Sit down with your spouse and discuss expectations and roles keeping in mind the goal is to flourish to God’s glory and not merely survive a harried existence in a fallen world. List all the daily and weekly household tasks and decide who will complete them: meal planning, grocery shopping, laundry, dishes, packing lunches, etc. Then, list all the children’s needs and decide who will take care of these: childcare arrangements, check-ups, homework help, teacher conferences, volunteering at school, etc. Question and critique the things that don’t contribute to the family flourishing. Keep in mind that these things may change with various seasons of life. Be intentional about including opportunities to create, build, and plant together as a family, avoiding enslavement to tasks associated only with the home. The Lord’s Day Sabbath provides opportunities to engage in creative activities and build family traditions that edify and cultivate God’s glory in each member. These things help to remind us of how we are designed to flourish according to God’s plan.
Not defaulting to culturally established role expectations requires time and effort, but we must intentionally formulate and maintain a plan. Consider the many advantages of dad’s increased involvement in his children’s lives—particularly in education. Statistics show that when dad participates directly in his child’s education, the child earns higher grades, experiences greater overall satisfaction in school, and has better educational outcomes.4
The consequences of acquiescing to the “do-it-all” mom and “idiot” dad caricatures are substantial: for mom, these include bitterness and exhaustion; for dad, missed opportunities to reflect Christ as a servant leader in the home; for the children, a view of home life that sharply divides roles and responsibilities simply by gender. To establish a healthier balance, it’s vital to carefully and prayerfully evaluate our approaches and motives, striving to become intentional about dividing the household tasks and parenting responsibilities between mom and dad. Remember to also seek creative opportunities to cultivate God’s glory in each family member. Without a more balanced approach and a vivid awareness of the reality that we are partners made in God’s image, we will be unable to exercise dominion over our homes for God’s glory.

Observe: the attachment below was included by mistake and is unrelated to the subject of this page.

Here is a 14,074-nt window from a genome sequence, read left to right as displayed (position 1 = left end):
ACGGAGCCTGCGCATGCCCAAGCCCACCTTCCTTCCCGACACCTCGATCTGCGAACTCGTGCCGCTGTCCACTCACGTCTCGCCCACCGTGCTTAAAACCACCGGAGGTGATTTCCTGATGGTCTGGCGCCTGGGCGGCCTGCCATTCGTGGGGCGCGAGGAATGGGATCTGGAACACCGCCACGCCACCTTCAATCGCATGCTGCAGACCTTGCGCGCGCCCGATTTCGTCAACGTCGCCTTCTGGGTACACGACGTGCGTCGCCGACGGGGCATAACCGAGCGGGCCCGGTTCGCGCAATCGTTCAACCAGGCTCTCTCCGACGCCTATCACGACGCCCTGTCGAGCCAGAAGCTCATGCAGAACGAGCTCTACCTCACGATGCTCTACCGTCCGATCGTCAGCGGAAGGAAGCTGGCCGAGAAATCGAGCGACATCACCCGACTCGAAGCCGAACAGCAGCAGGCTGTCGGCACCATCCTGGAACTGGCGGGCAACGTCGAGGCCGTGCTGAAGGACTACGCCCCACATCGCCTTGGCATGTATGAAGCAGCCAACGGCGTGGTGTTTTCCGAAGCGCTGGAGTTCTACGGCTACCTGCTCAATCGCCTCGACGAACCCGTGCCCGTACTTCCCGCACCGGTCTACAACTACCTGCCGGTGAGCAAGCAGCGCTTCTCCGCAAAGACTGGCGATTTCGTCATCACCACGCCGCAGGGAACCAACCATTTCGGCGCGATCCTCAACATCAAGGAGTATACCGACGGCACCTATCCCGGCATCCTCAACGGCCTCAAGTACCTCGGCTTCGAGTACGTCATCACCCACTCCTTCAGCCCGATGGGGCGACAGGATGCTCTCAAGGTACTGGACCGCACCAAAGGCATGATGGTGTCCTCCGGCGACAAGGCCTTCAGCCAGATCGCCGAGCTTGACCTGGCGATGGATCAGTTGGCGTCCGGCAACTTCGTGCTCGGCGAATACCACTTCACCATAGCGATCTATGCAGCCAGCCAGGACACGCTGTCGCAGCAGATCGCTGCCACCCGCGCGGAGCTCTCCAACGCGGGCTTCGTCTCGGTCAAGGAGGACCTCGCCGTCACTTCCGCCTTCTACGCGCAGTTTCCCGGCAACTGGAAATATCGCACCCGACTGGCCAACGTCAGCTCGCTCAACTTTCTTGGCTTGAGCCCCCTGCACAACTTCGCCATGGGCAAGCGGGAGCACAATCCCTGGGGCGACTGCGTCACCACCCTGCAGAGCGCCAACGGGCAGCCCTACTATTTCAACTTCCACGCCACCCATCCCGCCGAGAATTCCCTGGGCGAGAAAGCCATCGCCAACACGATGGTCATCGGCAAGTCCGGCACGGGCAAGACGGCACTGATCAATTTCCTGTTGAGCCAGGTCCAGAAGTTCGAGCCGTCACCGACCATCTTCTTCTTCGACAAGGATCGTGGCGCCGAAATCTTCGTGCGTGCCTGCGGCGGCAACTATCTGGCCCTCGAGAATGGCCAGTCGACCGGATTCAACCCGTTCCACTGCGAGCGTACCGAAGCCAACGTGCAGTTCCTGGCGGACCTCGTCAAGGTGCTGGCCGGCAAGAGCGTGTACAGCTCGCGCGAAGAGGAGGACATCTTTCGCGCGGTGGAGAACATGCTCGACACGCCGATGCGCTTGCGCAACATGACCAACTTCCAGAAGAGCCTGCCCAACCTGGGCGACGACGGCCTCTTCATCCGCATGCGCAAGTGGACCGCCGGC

1: See my previous article “How Reading is Fundamental to Fulfilling the Cultural Mandate Today” at http://www.washingtoninst.org/12005/reading-fundamental-to-fulfilling-the-cultural-mandate-today/.
2: See http://www.vanityfair.com/hollywood/2013/01/eight-comedy-tropes-must-die, http://www.theatlantic.com/entertainment/archive/2014/06/dads-on-sitcoms/373673/, http://www.cnn.com/2012/06/12/living/dumb-dad-stereotype/, http://www.huffingtonpost.com/jaime-zucker/retire-the-bumbling-husband_b_5602054.html, http://www.huffingtonpost.com/michele-weldon/reframe-the-convo-from-ha_b_12233784.html, and http://www.theatlantic.com/magazine/archive/2012/07/why-women-still-cant-have-it-all/309020/ for examples.
3: See http://www.bls.gov/news.release/atus.t01.htm for the full 2015 Bureau of Labor Statistics Survey report.
4: See http://www2.ed.gov/pubs/parents/calltocommit/chap1.html.
Cameron Barham is the lead pastor of Christ Community Church, PCA in Kennesaw, Georgia and has two grown children with his wife Susan.
Aileen Cuthbertson is a copy editor for Elsevier and has three daughters with her husband Josh.